Effective Altruism Summit: Day 6

Effective Altruism Summit: Day 6

Another day packed full of useful insights and thoroughly enjoyable conversations. However, I'm afraid I will have to keep this post very short as I'm running a little low on energy due to a complete lack of sleep last night, and I'd like to save my energy for paying attention during our final day! So, briefly, here are my 6 highlights of Day 6:

  1. Being shown this video of Derren Brown persuading strangers on the street to hand him their wallets. No, seriously.
  2. Learning that simply using your finger(s) to guide your eyes across a page and not letting yourself go back to check you've understood what you've already read, will increase your reading speed by about 10% while maintaining the same level of comprehension. With a few more tricks practiced over ten half-hour slots, you can improve your reading speed by about 500%.
  3. The advice “pretend to be an alien who just teleported into your body” in order to avoid binding yourself to previous plans of yours.
  4. The suggestion to give regularly, rather than in one lump sum annually, so that you get the “warm glow” effect of giving more often and you are encouraged to think carefully about where you are giving more.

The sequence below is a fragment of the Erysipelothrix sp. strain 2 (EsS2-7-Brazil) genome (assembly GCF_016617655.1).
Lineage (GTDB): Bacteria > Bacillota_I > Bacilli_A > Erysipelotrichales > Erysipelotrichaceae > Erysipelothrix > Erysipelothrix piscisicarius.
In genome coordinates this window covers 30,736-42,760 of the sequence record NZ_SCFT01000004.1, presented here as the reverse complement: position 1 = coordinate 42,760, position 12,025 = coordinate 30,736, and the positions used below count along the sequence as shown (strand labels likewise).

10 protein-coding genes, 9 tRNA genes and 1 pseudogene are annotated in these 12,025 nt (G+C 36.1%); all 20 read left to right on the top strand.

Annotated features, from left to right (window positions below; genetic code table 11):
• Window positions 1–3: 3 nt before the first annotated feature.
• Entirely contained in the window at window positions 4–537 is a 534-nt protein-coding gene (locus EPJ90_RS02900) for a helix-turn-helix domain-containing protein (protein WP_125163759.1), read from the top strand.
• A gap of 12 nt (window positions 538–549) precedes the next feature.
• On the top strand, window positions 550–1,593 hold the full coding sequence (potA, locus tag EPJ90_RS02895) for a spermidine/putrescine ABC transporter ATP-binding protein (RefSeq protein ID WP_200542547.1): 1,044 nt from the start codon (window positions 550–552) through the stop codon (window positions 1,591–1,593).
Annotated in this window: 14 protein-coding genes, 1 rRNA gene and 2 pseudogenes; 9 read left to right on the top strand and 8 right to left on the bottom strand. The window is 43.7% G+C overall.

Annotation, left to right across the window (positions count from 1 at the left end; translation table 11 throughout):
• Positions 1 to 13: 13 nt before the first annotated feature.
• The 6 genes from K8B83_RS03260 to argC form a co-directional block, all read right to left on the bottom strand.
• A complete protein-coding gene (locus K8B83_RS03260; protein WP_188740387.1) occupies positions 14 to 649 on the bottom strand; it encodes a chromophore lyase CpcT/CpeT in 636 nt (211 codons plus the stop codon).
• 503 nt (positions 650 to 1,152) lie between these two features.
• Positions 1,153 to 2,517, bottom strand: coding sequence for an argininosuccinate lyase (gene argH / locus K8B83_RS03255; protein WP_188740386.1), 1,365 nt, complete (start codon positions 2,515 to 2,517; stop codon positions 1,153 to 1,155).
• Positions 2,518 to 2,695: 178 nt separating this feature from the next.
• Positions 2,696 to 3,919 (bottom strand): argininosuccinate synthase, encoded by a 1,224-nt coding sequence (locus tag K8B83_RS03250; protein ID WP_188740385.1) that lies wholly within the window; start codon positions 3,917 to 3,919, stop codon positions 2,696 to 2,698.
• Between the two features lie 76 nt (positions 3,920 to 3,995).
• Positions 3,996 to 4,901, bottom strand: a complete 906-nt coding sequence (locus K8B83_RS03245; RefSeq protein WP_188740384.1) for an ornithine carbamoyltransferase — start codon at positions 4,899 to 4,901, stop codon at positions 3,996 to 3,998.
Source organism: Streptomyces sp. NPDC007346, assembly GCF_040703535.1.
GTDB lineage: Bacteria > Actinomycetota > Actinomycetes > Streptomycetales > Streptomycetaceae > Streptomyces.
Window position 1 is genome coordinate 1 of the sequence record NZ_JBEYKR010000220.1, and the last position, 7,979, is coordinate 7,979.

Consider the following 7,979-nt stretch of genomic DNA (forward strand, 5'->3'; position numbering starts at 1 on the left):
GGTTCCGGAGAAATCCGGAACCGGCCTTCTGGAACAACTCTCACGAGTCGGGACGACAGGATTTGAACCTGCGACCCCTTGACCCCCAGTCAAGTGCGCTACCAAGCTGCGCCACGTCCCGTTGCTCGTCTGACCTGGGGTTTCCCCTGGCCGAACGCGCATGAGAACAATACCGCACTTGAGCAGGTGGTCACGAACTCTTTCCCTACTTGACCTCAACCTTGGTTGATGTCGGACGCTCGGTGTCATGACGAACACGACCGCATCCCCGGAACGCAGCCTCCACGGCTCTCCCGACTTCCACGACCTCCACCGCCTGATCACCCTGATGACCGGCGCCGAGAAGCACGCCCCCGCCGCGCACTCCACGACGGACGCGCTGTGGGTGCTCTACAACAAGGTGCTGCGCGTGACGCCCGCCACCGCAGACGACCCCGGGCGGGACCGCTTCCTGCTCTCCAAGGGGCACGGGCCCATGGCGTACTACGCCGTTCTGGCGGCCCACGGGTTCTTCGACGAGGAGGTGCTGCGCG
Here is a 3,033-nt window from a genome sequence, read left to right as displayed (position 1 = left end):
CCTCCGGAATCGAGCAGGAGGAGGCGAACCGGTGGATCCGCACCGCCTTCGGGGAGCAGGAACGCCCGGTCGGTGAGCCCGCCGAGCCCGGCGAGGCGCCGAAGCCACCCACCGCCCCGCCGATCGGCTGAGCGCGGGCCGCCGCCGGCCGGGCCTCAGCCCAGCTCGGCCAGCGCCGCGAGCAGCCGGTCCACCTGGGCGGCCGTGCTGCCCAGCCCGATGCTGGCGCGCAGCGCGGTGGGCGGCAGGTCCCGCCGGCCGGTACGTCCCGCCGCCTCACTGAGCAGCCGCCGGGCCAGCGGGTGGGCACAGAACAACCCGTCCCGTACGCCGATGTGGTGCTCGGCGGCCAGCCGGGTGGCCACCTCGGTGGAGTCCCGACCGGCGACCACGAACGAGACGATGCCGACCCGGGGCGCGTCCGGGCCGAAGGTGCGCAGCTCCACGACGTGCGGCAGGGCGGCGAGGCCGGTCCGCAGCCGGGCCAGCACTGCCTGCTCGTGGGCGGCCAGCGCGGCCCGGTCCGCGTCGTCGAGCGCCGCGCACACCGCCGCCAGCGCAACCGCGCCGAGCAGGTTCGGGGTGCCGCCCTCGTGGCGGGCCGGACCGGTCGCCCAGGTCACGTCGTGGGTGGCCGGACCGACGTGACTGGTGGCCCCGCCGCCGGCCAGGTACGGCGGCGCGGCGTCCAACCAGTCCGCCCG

5. The idea that bonding, being really welcoming to newcomers and working on concrete high-impact projects have really valuable roles to play in effective altruism community-building.
  6. Eliezer Yudkowsky comparing donating to a local pet shelter with more ambitious effective altruism projects: “Or, to put it another way: converting the reachable universe into QALYs…is also cute.” I think I'll work on creating that association in my mind.

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About the author:

Holly Morgan

Holly Morgan is a former Executive Director at The Life You Can Save and a former Director of Community at Giving What We Can; while a philosophy student in Oxford, she played a key role in getting both of these organizations and the wider Effective Altruism movement off of the ground.

The views expressed in blog posts are those of the author, and not necessarily those of Peter Singer or The Life You Can Save.